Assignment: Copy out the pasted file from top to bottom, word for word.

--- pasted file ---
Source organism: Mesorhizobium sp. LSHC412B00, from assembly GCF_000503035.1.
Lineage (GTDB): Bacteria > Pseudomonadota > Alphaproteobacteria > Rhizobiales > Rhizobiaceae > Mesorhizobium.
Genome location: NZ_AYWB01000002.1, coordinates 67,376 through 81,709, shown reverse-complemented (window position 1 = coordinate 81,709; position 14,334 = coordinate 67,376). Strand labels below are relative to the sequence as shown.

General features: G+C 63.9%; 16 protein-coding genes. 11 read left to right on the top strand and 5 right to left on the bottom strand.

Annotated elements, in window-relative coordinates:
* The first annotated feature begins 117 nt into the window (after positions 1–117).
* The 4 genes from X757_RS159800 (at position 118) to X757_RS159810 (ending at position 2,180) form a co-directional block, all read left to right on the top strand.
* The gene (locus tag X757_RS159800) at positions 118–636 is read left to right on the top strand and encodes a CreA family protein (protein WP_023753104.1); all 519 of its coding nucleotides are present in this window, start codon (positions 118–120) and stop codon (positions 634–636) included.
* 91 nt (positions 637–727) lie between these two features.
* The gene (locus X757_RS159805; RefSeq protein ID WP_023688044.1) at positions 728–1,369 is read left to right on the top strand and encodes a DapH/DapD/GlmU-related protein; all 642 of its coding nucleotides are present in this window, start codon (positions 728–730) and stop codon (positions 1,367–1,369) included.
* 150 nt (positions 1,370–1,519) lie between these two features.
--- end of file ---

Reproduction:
Source organism: Mesorhizobium sp. LSHC412B00, from assembly GCF_000503035.1.
Lineage (GTDB): Bacteria > Pseudomonadota > Alphaproteobacteria > Rhizobiales > Rhizobiaceae > Mesorhizobium.
Genome location: NZ_AYWB01000002.1, coordinates 67,376 through 81,709, shown reverse-complemented (window position 1 = coordinate 81,709; position 14,334 = coordinate 67,376). Strand labels below are relative to the sequence as shown.

General features: G+C 63.9%; 16 protein-coding genes. 11 read left to right on the top strand and 5 right to left on the bottom strand.

Annotated elements, in window-relative coordinates:
* The first annotated feature begins 117 nt into the window (after positions 1–117).
* The 4 genes from X757_RS159800 (at position 118) to X757_RS159810 (ending at position 2,180) form a co-directional block, all read left to right on the top strand.
* The gene (locus tag X757_RS159800) at positions 118–636 is read left to right on the top strand and encodes a CreA family protein (protein WP_023753104.1); all 519 of its coding nucleotides are present in this window, start codon (positions 118–120) and stop codon (positions 634–636) included.
* 91 nt (positions 637–727) lie between these two features.
* The gene (locus X757_RS159805; RefSeq protein ID WP_023688044.1) at positions 728–1,369 is read left to right on the top strand and encodes a DapH/DapD/GlmU-related protein; all 642 of its coding nucleotides are present in this window, start codon (positions 728–730) and stop codon (positions 1,367–1,369) included.
* 150 nt (positions 1,370–1,519) lie between these two features.